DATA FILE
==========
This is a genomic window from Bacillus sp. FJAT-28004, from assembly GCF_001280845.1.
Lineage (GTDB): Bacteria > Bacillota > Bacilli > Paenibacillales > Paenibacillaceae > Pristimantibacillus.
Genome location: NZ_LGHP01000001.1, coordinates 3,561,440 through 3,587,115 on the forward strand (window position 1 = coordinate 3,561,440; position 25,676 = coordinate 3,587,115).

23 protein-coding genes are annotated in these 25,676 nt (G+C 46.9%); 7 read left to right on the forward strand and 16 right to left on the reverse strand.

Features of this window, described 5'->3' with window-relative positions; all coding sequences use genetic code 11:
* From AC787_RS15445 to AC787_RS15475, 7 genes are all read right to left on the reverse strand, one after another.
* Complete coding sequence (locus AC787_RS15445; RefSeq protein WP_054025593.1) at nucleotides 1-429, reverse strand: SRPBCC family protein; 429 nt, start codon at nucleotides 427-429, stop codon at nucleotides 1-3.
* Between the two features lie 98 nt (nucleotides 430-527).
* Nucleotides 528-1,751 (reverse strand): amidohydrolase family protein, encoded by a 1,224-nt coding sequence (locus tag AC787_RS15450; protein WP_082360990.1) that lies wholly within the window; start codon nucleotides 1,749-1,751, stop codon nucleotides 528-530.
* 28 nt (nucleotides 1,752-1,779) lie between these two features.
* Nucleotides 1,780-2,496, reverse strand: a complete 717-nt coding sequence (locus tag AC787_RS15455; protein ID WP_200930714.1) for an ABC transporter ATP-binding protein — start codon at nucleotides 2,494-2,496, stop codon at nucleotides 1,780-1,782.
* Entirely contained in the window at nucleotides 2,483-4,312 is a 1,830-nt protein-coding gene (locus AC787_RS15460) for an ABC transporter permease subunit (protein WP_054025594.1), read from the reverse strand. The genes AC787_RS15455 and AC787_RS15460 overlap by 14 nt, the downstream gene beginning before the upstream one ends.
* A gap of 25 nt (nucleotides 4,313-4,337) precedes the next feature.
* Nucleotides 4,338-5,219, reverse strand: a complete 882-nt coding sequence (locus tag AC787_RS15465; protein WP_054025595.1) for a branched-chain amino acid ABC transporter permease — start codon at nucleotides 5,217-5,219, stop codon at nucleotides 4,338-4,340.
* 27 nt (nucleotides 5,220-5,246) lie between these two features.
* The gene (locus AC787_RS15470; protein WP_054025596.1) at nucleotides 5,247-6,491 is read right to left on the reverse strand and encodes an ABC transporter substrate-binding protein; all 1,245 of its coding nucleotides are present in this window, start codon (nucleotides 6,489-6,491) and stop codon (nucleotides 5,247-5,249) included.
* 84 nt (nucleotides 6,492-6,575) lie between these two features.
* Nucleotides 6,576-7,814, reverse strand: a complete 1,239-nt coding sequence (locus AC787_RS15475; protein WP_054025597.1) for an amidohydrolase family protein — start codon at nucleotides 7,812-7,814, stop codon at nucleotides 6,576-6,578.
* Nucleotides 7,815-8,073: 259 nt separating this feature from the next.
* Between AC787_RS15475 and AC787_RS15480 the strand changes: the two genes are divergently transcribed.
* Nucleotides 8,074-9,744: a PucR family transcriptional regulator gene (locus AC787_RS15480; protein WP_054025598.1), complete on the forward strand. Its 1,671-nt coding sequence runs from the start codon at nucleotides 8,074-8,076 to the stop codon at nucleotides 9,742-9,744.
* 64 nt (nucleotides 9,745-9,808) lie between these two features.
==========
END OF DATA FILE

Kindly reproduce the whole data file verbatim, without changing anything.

This is a genomic window from Bacillus sp. FJAT-28004, from assembly GCF_001280845.1.
Lineage (GTDB): Bacteria > Bacillota > Bacilli > Paenibacillales > Paenibacillaceae > Pristimantibacillus.
Genome location: NZ_LGHP01000001.1, coordinates 3,561,440 through 3,587,115 on the forward strand (window position 1 = coordinate 3,561,440; position 25,676 = coordinate 3,587,115).

23 protein-coding genes are annotated in these 25,676 nt (G+C 46.9%); 7 read left to right on the forward strand and 16 right to left on the reverse strand.

Features of this window, described 5'->3' with window-relative positions; all coding sequences use genetic code 11:
* From AC787_RS15445 to AC787_RS15475, 7 genes are all read right to left on the reverse strand, one after another.
* Complete coding sequence (locus AC787_RS15445; RefSeq protein WP_054025593.1) at nucleotides 1-429, reverse strand: SRPBCC family protein; 429 nt, start codon at nucleotides 427-429, stop codon at nucleotides 1-3.
* Between the two features lie 98 nt (nucleotides 430-527).
* Nucleotides 528-1,751 (reverse strand): amidohydrolase family protein, encoded by a 1,224-nt coding sequence (locus tag AC787_RS15450; protein WP_082360990.1) that lies wholly within the window; start codon nucleotides 1,749-1,751, stop codon nucleotides 528-530.
* 28 nt (nucleotides 1,752-1,779) lie between these two features.
* Nucleotides 1,780-2,496, reverse strand: a complete 717-nt coding sequence (locus tag AC787_RS15455; protein ID WP_200930714.1) for an ABC transporter ATP-binding protein — start codon at nucleotides 2,494-2,496, stop codon at nucleotides 1,780-1,782.
* Entirely contained in the window at nucleotides 2,483-4,312 is a 1,830-nt protein-coding gene (locus AC787_RS15460) for an ABC transporter permease subunit (protein WP_054025594.1), read from the reverse strand. The genes AC787_RS15455 and AC787_RS15460 overlap by 14 nt, the downstream gene beginning before the upstream one ends.
* A gap of 25 nt (nucleotides 4,313-4,337) precedes the next feature.
* Nucleotides 4,338-5,219, reverse strand: a complete 882-nt coding sequence (locus tag AC787_RS15465; protein WP_054025595.1) for a branched-chain amino acid ABC transporter permease — start codon at nucleotides 5,217-5,219, stop codon at nucleotides 4,338-4,340.
* 27 nt (nucleotides 5,220-5,246) lie between these two features.
* The gene (locus AC787_RS15470; protein WP_054025596.1) at nucleotides 5,247-6,491 is read right to left on the reverse strand and encodes an ABC transporter substrate-binding protein; all 1,245 of its coding nucleotides are present in this window, start codon (nucleotides 6,489-6,491) and stop codon (nucleotides 5,247-5,249) included.
* 84 nt (nucleotides 6,492-6,575) lie between these two features.
* Nucleotides 6,576-7,814, reverse strand: a complete 1,239-nt coding sequence (locus AC787_RS15475; protein WP_054025597.1) for an amidohydrolase family protein — start codon at nucleotides 7,812-7,814, stop codon at nucleotides 6,576-6,578.
* Nucleotides 7,815-8,073: 259 nt separating this feature from the next.
* Between AC787_RS15475 and AC787_RS15480 the strand changes: the two genes are divergently transcribed.
* Nucleotides 8,074-9,744: a PucR family transcriptional regulator gene (locus AC787_RS15480; protein WP_054025598.1), complete on the forward strand. Its 1,671-nt coding sequence runs from the start codon at nucleotides 8,074-8,076 to the stop codon at nucleotides 9,742-9,744.
* 64 nt (nucleotides 9,745-9,808) lie between these two features.